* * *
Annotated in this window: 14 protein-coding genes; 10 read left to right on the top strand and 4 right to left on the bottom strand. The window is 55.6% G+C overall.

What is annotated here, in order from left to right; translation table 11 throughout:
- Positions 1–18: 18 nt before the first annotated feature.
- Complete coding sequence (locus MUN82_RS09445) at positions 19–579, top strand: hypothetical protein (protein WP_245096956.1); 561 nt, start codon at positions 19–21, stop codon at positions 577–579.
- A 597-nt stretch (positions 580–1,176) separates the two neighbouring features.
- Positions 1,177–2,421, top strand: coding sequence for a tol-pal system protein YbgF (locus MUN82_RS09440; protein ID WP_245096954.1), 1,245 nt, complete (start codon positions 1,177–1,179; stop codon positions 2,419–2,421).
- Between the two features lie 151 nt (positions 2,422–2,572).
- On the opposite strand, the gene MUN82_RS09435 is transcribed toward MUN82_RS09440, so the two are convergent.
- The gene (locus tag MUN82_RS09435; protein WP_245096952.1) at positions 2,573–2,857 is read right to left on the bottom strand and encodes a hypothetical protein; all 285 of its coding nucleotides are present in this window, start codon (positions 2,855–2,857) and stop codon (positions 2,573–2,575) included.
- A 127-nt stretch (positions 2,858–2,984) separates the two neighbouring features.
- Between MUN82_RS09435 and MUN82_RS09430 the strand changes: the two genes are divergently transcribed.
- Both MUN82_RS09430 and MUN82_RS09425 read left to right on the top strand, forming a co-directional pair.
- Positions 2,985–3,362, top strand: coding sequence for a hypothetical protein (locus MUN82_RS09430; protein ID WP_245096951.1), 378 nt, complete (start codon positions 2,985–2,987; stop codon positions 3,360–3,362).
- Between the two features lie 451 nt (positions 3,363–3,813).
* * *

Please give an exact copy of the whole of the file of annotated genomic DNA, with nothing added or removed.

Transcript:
Annotated in this window: 14 protein-coding genes; 10 read left to right on the top strand and 4 right to left on the bottom strand. The window is 55.6% G+C overall.

What is annotated here, in order from left to right; translation table 11 throughout:
- Positions 1–18: 18 nt before the first annotated feature.
- Complete coding sequence (locus MUN82_RS09445) at positions 19–579, top strand: hypothetical protein (protein WP_245096956.1); 561 nt, start codon at positions 19–21, stop codon at positions 577–579.
- A 597-nt stretch (positions 580–1,176) separates the two neighbouring features.
- Positions 1,177–2,421, top strand: coding sequence for a tol-pal system protein YbgF (locus MUN82_RS09440; protein ID WP_245096954.1), 1,245 nt, complete (start codon positions 1,177–1,179; stop codon positions 2,419–2,421).
- Between the two features lie 151 nt (positions 2,422–2,572).
- On the opposite strand, the gene MUN82_RS09435 is transcribed toward MUN82_RS09440, so the two are convergent.
- The gene (locus tag MUN82_RS09435; protein WP_245096952.1) at positions 2,573–2,857 is read right to left on the bottom strand and encodes a hypothetical protein; all 285 of its coding nucleotides are present in this window, start codon (positions 2,855–2,857) and stop codon (positions 2,573–2,575) included.
- A 127-nt stretch (positions 2,858–2,984) separates the two neighbouring features.
- Between MUN82_RS09435 and MUN82_RS09430 the strand changes: the two genes are divergently transcribed.
- Both MUN82_RS09430 and MUN82_RS09425 read left to right on the top strand, forming a co-directional pair.
- Positions 2,985–3,362, top strand: coding sequence for a hypothetical protein (locus MUN82_RS09430; protein ID WP_245096951.1), 378 nt, complete (start codon positions 2,985–2,987; stop codon positions 3,360–3,362).
- Between the two features lie 451 nt (positions 3,363–3,813).